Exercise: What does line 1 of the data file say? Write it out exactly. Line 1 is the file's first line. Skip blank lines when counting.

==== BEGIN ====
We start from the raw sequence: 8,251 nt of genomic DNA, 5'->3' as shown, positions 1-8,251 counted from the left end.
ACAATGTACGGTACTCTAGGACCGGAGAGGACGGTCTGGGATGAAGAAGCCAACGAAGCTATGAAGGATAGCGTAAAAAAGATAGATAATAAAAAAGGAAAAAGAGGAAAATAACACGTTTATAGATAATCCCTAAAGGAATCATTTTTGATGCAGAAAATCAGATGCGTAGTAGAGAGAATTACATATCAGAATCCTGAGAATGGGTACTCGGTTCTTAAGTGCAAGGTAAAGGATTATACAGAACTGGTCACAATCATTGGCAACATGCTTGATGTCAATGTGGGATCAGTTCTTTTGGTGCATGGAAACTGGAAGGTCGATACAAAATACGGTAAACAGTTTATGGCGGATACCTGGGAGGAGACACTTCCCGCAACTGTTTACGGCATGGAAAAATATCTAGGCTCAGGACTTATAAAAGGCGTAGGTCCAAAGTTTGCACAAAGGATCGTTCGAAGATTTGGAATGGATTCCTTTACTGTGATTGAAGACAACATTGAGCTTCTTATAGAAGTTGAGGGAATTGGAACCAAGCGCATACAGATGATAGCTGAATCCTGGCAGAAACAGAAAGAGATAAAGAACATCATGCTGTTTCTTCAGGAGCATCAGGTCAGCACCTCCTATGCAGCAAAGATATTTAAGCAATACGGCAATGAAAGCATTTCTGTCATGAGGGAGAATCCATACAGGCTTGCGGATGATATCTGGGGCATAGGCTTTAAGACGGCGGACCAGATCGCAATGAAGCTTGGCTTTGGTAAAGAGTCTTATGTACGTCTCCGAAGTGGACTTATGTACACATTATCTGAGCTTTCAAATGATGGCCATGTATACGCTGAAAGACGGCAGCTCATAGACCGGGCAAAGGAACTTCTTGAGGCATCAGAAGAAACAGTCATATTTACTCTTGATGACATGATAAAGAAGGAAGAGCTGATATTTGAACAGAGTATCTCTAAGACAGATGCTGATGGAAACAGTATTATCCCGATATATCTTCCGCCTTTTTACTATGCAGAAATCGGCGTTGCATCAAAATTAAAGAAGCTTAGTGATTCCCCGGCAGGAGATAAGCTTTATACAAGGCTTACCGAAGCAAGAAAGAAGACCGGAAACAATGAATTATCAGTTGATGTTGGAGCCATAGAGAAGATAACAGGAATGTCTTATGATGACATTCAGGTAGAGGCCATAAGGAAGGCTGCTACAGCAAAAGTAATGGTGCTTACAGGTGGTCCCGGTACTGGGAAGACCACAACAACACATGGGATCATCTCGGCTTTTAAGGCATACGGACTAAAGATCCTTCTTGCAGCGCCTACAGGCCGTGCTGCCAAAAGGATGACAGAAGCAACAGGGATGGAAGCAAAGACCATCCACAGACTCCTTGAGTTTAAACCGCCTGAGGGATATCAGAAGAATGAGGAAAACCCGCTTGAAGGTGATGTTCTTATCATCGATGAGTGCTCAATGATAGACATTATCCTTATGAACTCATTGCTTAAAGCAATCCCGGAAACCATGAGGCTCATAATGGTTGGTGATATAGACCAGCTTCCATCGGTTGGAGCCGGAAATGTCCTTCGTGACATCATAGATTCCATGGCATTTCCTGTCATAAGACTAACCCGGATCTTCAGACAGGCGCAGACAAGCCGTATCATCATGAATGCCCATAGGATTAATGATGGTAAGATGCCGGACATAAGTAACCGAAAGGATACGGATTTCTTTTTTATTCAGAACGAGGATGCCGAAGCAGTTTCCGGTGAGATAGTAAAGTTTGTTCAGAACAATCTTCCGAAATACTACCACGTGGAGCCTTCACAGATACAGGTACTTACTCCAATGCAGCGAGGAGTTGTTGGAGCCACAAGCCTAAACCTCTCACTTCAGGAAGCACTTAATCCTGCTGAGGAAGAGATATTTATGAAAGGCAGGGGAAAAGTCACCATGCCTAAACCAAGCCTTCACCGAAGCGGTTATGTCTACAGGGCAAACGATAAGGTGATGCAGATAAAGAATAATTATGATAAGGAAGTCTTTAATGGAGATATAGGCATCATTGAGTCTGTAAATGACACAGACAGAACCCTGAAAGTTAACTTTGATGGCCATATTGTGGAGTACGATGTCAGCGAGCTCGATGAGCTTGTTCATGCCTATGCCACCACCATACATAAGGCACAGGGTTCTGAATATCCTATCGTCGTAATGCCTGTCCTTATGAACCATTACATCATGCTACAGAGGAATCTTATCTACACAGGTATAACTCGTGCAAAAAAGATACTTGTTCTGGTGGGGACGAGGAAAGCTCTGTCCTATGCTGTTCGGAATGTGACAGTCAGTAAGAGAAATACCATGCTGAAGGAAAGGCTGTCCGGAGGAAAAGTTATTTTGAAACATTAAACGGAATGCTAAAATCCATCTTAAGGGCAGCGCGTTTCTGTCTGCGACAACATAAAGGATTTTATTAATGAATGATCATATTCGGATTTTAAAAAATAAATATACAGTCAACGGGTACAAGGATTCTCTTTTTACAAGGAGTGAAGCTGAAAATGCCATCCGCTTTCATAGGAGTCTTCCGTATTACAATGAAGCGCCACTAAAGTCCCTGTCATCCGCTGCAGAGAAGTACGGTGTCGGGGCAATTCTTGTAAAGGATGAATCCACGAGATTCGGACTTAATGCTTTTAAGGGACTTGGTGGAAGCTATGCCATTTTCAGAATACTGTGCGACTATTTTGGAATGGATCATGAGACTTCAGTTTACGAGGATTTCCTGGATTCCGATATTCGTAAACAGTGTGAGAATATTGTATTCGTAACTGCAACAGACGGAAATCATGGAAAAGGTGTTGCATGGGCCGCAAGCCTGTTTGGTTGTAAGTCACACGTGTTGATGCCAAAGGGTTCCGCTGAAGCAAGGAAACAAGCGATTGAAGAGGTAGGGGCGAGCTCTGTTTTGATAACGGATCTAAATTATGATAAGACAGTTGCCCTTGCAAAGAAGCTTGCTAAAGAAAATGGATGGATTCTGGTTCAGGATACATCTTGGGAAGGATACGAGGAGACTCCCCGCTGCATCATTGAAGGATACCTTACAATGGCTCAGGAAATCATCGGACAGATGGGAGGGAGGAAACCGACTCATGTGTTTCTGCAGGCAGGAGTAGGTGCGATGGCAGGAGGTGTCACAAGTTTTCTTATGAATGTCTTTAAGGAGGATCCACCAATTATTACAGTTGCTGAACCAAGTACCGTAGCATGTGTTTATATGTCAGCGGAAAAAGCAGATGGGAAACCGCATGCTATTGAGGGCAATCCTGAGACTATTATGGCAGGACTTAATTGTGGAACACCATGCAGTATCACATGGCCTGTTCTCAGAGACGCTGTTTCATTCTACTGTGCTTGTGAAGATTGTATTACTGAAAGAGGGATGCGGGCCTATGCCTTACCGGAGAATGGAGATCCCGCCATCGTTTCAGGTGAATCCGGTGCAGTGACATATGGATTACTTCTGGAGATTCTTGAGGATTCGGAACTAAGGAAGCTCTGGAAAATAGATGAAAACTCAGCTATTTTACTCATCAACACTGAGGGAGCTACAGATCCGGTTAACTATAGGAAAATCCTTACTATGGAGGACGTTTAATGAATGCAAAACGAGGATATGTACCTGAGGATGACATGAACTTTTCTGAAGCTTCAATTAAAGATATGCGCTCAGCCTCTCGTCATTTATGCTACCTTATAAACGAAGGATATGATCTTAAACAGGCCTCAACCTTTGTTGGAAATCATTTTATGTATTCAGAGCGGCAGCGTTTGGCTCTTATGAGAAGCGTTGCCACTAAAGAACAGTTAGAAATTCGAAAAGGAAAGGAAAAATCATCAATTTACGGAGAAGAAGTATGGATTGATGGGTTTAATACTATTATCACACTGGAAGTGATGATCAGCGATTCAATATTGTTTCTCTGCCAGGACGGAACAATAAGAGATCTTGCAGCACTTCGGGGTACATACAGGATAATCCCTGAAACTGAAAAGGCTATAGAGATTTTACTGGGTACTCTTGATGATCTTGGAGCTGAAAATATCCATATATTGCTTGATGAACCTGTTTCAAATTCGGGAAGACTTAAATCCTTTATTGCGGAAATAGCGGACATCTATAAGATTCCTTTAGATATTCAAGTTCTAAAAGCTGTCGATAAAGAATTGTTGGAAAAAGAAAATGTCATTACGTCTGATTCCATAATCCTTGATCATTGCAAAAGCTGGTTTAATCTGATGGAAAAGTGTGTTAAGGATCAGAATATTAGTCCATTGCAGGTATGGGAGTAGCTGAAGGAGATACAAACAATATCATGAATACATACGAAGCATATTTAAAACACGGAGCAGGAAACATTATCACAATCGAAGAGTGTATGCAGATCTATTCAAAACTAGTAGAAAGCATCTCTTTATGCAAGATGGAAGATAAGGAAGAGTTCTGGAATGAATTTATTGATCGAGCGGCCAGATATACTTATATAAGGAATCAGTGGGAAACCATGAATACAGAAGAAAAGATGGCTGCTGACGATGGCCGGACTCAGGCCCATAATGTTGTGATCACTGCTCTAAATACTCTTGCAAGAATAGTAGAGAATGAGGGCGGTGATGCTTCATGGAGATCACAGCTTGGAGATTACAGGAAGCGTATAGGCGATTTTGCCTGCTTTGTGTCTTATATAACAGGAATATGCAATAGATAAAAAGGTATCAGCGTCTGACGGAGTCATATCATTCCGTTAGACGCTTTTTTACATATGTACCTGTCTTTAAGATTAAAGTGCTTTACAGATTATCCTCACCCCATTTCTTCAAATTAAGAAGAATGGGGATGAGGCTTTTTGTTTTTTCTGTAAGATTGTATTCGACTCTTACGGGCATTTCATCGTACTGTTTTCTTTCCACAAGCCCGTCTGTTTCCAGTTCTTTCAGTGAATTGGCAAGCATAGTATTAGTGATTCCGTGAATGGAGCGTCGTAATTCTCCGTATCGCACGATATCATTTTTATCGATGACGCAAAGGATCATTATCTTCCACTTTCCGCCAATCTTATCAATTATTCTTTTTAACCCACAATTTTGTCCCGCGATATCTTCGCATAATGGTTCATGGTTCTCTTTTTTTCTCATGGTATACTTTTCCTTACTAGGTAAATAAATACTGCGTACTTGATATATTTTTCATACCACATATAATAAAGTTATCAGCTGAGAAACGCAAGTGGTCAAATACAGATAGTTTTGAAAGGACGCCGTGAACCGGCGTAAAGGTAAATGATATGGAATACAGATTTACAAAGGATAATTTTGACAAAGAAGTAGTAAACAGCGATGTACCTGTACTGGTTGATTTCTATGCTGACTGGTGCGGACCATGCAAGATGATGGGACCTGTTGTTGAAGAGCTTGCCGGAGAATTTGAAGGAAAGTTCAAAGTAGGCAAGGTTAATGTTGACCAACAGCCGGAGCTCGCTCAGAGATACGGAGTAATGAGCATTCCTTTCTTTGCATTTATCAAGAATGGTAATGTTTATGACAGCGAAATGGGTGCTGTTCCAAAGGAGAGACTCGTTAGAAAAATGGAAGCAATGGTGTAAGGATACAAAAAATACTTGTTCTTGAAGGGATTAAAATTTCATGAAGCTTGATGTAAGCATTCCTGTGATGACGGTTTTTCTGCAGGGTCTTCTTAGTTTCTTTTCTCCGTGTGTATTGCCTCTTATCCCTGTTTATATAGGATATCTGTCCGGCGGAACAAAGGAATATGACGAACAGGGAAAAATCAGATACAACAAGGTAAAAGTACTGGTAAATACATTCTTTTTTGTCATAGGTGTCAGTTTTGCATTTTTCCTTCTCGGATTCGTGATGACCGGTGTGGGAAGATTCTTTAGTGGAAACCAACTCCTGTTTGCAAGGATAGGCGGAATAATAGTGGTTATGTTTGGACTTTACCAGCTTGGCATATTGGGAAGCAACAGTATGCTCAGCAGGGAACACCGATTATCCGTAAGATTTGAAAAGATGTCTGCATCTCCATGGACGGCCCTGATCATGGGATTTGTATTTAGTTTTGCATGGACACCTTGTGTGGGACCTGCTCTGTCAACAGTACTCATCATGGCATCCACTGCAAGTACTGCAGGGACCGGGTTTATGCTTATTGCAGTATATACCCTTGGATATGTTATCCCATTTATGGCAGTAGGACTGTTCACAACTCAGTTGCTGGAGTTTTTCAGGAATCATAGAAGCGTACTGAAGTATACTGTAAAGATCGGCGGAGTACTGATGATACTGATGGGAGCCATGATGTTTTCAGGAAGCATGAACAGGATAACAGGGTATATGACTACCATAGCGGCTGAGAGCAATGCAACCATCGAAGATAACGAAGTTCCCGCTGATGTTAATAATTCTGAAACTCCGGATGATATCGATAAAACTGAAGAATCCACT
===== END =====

We start from the raw sequence: 8,251 nt of genomic DNA, 5'->3' as shown, positions 1-8,251 counted from the left end.